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Rulebook on TB treatment

New Delhi, March 23: India’s health ministry will tomorrow release the country’s first-ever rulebook on tuberculosis that medical experts hope will help curb wrong treatment in the private sector and improve results in public-sector clinics.

The Standards for TB Care in India (STCI) prescribe ways to diagnose and treat the disease, a bacterial infection that requires multiple drugs to be administered for at least six months — and up to two years in patients with drug-resistant TB.

The standards have emerged amid longstanding concerns in medical circles that many private doctors are prescribing wrong treatment that can put patients at risk of developing multi-drug-resistant (MDR) tuberculosis and threaten gains from the government’s TB control efforts.

Tuberculosis is among India’s biggest public health challenges, causing illness in an estimated two million people each year. About half the patients make use of the government’s free treatment programme that follows rigorous diagnostic and treatment standards. The others turn to private practitioners, many of whom have been caught writing wrong prescriptions.

The standards also seek to tweak the government’s TB treatment rules, turning away from a thrice-a-week regime to daily treatment for infected children, patients who cannot be directly seen to be swallowing their pills, and for TB patients co-infected with HIV.

“We want the STCI to bring in uniformity in diagnosis and uniformity in treatment — the correct drug therapy for all TB patients in the country,” said Radhay Shyam Gupta, the deputy director-general in the health ministry’s TB division.

Two studies separated by two decades have highlighted the problems with the TB prescriptions written by private practitioners.

Patients diagnosed with TB for the first time should be prescribed a combination of four so-called first-line drugs for two months and asked to continue two specific first-line drugs for an additional four months. Patients with MDR-TB need to be prescribed appropriate combinations of second-line drugs for up to two years.

A study published in the journal PLOS One in 2010 showed that of 106 private practitioners in Mumbai who had been asked to write one TB treatment prescription each, 63 wrote incorrect regimens. A 1991 study had shown 100 Mumbai doctors writing 80 incorrect regimens between them.

“We still see wrong prescriptions written by doctors every week,” said Rajendra Prasad, a pulmonary medicine specialist and director of the Vallabhbhai Patel Chest Institute at the University of Delhi, who was a member of a team of Indian and foreign experts who pencilled the STCI.

“It is sad, because TB — even MDR-TB, if diagnosed early and treated correctly — is curable,” Prasad told The Telegraph.

But public health experts estimate that about 220,000 people die from TB in India each year. “What this number tells us is that our control efforts can be improved.”

A health expert who requested not to be named said the introduction of the STCI would be a “very important development” in India’s TB control efforts.

“Current evidence shows that the intermittent (thrice-a-week) regimen may not be as good as the daily regimen in these categories of patients,” the health expert said.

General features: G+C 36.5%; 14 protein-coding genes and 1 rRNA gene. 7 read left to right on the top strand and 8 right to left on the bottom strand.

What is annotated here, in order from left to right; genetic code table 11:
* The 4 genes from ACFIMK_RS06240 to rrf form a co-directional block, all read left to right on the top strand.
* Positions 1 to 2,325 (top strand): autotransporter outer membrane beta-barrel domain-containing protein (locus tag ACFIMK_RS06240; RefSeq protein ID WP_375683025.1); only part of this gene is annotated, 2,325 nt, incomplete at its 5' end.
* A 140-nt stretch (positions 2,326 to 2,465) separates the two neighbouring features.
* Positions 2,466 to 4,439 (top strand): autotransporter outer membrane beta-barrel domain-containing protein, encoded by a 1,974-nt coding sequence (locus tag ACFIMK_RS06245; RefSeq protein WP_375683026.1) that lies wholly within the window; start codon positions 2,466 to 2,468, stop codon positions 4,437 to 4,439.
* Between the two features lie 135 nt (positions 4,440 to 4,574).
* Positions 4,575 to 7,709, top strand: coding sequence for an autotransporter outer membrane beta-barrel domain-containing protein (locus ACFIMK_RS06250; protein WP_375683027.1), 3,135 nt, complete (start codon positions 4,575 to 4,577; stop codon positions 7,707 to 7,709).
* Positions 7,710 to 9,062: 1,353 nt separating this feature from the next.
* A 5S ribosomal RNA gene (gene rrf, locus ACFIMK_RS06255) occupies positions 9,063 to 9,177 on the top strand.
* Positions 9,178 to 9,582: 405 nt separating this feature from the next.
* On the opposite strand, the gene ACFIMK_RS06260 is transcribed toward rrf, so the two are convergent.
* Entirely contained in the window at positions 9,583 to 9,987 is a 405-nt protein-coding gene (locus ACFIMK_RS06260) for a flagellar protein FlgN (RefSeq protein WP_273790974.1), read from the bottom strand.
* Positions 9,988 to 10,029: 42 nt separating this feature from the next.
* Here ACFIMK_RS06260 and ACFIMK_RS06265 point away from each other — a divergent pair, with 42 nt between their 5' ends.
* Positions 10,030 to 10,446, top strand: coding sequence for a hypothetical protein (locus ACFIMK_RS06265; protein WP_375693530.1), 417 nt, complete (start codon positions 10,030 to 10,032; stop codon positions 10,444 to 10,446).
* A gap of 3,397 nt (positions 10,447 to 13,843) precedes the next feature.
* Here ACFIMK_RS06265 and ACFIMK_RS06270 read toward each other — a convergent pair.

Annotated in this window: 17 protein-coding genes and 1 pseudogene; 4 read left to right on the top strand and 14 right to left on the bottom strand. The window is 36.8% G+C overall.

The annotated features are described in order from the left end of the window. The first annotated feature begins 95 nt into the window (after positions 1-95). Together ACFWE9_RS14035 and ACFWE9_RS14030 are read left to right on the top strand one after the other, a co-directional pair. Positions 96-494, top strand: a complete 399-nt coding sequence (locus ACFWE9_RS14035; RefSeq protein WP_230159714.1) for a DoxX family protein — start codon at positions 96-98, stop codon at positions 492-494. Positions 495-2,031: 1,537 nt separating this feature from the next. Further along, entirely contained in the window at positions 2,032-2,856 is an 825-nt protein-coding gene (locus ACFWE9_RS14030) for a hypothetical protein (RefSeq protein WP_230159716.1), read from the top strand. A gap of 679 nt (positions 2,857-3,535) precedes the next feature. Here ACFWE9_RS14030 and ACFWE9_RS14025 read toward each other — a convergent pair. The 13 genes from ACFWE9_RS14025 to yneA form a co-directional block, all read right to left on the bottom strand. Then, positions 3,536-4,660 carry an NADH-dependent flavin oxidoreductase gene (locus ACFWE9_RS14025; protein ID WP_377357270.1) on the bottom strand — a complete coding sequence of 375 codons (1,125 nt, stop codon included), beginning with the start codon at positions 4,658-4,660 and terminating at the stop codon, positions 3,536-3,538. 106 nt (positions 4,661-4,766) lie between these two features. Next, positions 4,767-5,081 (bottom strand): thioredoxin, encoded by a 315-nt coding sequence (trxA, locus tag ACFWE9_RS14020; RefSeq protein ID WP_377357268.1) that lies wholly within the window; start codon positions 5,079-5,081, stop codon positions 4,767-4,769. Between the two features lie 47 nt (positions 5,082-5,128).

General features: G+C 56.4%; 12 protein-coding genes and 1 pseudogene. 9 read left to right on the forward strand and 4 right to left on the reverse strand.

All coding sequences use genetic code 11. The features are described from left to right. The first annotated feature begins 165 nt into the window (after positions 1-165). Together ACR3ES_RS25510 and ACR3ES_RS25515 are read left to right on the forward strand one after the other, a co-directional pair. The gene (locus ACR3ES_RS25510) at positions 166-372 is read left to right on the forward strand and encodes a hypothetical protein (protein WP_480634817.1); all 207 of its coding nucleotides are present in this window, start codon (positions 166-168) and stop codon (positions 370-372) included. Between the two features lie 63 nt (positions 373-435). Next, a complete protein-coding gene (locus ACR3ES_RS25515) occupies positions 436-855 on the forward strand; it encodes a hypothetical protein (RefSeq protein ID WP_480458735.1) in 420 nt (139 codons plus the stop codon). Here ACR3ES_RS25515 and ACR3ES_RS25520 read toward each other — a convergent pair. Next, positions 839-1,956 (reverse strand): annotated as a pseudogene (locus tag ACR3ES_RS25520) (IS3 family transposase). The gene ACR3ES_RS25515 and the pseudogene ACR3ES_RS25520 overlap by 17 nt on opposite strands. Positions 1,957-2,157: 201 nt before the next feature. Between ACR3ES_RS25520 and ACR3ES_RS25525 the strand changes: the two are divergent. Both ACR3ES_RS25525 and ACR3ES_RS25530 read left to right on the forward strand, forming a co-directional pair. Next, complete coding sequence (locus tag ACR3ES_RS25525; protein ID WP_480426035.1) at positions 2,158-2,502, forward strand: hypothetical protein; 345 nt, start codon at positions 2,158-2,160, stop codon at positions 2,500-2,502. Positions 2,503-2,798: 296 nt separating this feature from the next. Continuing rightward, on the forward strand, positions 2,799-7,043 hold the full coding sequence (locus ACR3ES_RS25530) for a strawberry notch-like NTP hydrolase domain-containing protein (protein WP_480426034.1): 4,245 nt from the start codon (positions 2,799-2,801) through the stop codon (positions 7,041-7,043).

The health ministry’s TB division will make the STCI public through its website. But health experts caution that the government will need to find ways to ensure that doctors adhere to its contents.

“The (STCI) document may not reach healthcare providers at the base of the pyramid,” said Madhukar Pai, a public health specialist at McGill University in Canada. Pai was among experts who had helped draft an international set of standards for TB care whose third edition was released earlier this year.

“The issue is, how do you educate doctors and hold them accountable?” Pai told this newspaper.

The standards encourage doctors to provide adequate counselling to patients with TB and to consider suggesting how they could improve their nutrition.

“These are unique elements in the STCI,” said Soumya Swaminathan, director of the Tuberculosis Research Centre, Chennai.

The standards recommend that health providers do not merely counsel TB patients on the need for adequate nutrition, but help link them with existing social welfare schemes.

The STCI is intended to help curb the emergence of MDR-TB amid indications last year that India has the world’s highest estimated burden of MDR-TB patients — 64,000, followed by China’s estimate of 59,000 and Russia’s 46,000.

The health ministry is urging private practitioners to pass on MDR-TB patients to the government. MDR-TB requires 18 to 24 months of treatment with drugs that are 100 times more expensive and more toxic than the first-line anti-TB drugs.

“The public sector is willing to support MDR-TB patients,” said Kuldeep Sachdeva, a senior health officer with the health ministry’s TB division.

“This is not a diktat — if we find that the MDR patients are in safe hands and can afford treatment, we’ll leave them there. But if doctors sense that their patients may not be able to adhere to the long treatment, they can approach the government to provide them care.”

While the government’s TB control programme offers the thrice-a-week regimen, most doctors in the private sector prescribe daily therapy. But health officials say the shift from intermittent to daily therapy advocated by the STCI does not undermine the success of intermittent therapy, which is sufficient for most patients when they are observed to be taking their pills.